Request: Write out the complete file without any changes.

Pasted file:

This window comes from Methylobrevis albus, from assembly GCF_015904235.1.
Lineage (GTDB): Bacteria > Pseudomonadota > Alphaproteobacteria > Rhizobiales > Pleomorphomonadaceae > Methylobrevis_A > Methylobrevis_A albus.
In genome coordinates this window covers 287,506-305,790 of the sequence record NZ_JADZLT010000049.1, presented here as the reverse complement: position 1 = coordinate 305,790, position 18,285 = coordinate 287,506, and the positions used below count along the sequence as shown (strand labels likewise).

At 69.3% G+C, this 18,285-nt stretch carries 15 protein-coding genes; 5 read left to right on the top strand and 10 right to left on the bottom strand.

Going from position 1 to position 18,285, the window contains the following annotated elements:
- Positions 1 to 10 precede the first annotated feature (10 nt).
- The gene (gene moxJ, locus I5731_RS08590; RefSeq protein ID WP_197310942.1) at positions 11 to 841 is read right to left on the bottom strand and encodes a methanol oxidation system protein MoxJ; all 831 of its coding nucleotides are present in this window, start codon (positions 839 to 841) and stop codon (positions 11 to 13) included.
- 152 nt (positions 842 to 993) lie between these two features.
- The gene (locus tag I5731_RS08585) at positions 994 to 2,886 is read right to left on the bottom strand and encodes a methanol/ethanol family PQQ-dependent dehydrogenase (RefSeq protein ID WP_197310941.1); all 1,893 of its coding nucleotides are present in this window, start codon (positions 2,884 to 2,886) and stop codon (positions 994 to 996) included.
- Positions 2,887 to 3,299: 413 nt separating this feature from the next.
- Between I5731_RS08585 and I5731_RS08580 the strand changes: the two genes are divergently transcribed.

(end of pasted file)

This window comes from Methylobrevis albus, from assembly GCF_015904235.1.
Lineage (GTDB): Bacteria > Pseudomonadota > Alphaproteobacteria > Rhizobiales > Pleomorphomonadaceae > Methylobrevis_A > Methylobrevis_A albus.
In genome coordinates this window covers 287,506-305,790 of the sequence record NZ_JADZLT010000049.1, presented here as the reverse complement: position 1 = coordinate 305,790, position 18,285 = coordinate 287,506, and the positions used below count along the sequence as shown (strand labels likewise).

At 69.3% G+C, this 18,285-nt stretch carries 15 protein-coding genes; 5 read left to right on the top strand and 10 right to left on the bottom strand.

Going from position 1 to position 18,285, the window contains the following annotated elements:
- Positions 1 to 10 precede the first annotated feature (10 nt).
- The gene (gene moxJ, locus I5731_RS08590; RefSeq protein ID WP_197310942.1) at positions 11 to 841 is read right to left on the bottom strand and encodes a methanol oxidation system protein MoxJ; all 831 of its coding nucleotides are present in this window, start codon (positions 839 to 841) and stop codon (positions 11 to 13) included.
- 152 nt (positions 842 to 993) lie between these two features.
- The gene (locus tag I5731_RS08585) at positions 994 to 2,886 is read right to left on the bottom strand and encodes a methanol/ethanol family PQQ-dependent dehydrogenase (RefSeq protein ID WP_197310941.1); all 1,893 of its coding nucleotides are present in this window, start codon (positions 2,884 to 2,886) and stop codon (positions 994 to 996) included.
- Positions 2,887 to 3,299: 413 nt separating this feature from the next.
- Between I5731_RS08585 and I5731_RS08580 the strand changes: the two genes are divergently transcribed.